Regarding energy options, some of the technologies needed are not yet economically viable. In particular we have not yet learned to harness the abundant solar energy at a competitive cost, although costs are coming down fast. In addition, building the necessary infrastructure to bring large scale renewable electricity from places with high yields (areas with high solar exposure or strong winds) to the places with high consumption requires huge investments and long lead times, as well as development of mechanisms to encourage infrastructure investment. In addition to an increased share of renewable energy in the world’s energy mix, energy efficiency measures will help reduce the energy intensity of national economies and, therefore, slow down the increase of primary energy demand. End-use efficiency, power-plant efficiency, biomass, biofuels, nuclear and carbon capture and storage need to contribute. Hydro and wind power are suited to be deployed for the long term. Energy storage technologies – e.g. pumped hydro and compressed air storage, batteries for transportation – are key to the management of intermittent renewable energy sources. These are either mature technologies or are making big strides, while geothermal power (“hot dry rock”) still awaits the “proof- of-concept”. Carbon capture and storage (CCS) is being developed and demonstrated at large scale. Today, wind and concentrated solar thermal power are close to being cost competitive in developed countries or in regions where other energy sources are in short supply.
Disaster risk reduction: • The world faces an increasing loss of human lives, livelihoods and economic assets due to natural and human induced disasters. There is an intrinsic relationship between disaster risk reduction, sustainable development and poverty eradication. An urgent priority is to strengthen significantly disaster preparedness using knowledge, innovation and education for effective response at all levels. • In the case of man-made disasters, it is critical to eliminate the human cause through public safety measures, capacity building and training, and safety systems, to avoid recurrence of the disaster, or to minimize its impact without extension beyond the affected region. • For the reason that disasters are social phenomena, both structural and non-structural measures should be applied in an integrated manner, using a social, comprehensive, and multidisciplinary approach. Specifically, early recovery in the affected areas and societies is essential and sound reconstruction is a must to prevent disaster recurrence. • From the aspects of project appraisal, most governments, international financial institutions and private sector entities use cost benefit analysis which, however, is inappropriate to take account factors of disaster risk management projects, especially because disaster risk management projects require prolonged terms. Private sector entities also bear social responsibilities toward prevention, reduction and mitigation of disasters. It is particularly recommended to develop other project appraisal methods than the conventional cost benefit analysis. Sustainable consumption: • Unsustainable consumption patterns in industrialized countries and in some parts of the emerging and developing economies are one of the main factors putting increasing pressure on the planet’s social, economic and environmental systems. This requires special and urgent action. Solutions should be considered through efforts to move towards a green economy and sustainable development. Practical action, including awareness raising and education, should be underpinned by appropriate knowledge and transdisciplinary research across the multidimensional factors of economics, waste and environment, human behaviour, and lifestyle.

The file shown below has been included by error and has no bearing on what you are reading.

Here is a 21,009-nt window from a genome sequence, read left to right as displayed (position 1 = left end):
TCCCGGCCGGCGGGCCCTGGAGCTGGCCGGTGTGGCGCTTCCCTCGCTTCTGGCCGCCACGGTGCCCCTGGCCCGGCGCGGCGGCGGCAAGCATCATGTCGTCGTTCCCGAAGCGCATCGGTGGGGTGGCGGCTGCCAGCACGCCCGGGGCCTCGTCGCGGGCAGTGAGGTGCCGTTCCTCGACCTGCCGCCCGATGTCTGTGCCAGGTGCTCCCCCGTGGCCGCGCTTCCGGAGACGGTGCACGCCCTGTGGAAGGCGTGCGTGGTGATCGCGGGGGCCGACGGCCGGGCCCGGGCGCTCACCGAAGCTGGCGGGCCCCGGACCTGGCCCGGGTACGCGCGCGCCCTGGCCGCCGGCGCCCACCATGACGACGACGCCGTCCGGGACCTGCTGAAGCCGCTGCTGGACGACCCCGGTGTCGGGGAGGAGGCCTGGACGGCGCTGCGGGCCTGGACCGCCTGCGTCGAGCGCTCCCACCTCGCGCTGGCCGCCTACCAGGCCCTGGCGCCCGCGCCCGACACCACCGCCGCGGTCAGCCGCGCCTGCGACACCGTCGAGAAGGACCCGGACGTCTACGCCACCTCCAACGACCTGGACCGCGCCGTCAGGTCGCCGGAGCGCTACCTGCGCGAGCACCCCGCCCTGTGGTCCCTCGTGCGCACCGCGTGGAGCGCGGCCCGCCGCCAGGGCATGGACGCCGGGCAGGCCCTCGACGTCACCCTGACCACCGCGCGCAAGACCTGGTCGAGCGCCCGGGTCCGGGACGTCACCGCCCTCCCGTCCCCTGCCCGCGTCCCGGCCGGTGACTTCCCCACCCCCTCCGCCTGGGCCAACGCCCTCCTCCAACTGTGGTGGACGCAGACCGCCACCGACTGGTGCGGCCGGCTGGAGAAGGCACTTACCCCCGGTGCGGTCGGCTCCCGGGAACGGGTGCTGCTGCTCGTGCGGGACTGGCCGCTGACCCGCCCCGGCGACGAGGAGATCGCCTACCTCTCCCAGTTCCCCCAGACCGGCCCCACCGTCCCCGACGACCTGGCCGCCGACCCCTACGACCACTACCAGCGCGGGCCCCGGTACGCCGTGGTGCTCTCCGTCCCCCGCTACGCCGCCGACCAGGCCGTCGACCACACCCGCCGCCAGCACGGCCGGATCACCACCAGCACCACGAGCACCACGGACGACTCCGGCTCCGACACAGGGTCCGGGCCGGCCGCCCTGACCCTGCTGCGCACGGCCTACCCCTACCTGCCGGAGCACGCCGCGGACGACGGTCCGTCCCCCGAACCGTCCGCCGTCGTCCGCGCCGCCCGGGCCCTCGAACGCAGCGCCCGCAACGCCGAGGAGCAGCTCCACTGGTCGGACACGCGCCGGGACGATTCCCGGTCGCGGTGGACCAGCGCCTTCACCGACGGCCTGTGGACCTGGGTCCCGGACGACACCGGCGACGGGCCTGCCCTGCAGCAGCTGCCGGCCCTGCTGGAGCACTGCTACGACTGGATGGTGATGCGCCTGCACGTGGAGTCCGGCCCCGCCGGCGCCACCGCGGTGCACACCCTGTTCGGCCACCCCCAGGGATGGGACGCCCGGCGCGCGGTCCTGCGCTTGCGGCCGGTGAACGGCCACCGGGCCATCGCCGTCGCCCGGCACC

These recommendations are taken from work by the worldwide international scientific and engineering community for Rio+20, particularly a series of regional science and technology workshops in the five UN geo-political regions (see: www.icsu.org/rio20/regional-workshops), a series of nine policy briefs prepared specifically for Rio+20 (see: www.icsu.org/rio20/policy-briefs) in the context of the Planet Under Pressure science and policy conference (London, 26-29 March 2012), and the World EngineerÂ´s Convention -WEC2011, Geneva, 4-9 September 2011 (see Geneva Declaration: http://www.wec2011.ch/geneva-declaration/). The recommendations also draw on consultations with the constituencies of the scientific and technological community spanning all relevant disciplines in the natural, social, economic, and health sciences, and engineering disciplines in cooperation with the International Social Science Council (ISSC), UNESCO, WMO, UNEP and UNU. ICSU and WFEO have each also submitted more detailed individual recommendations to the Rio+20 process.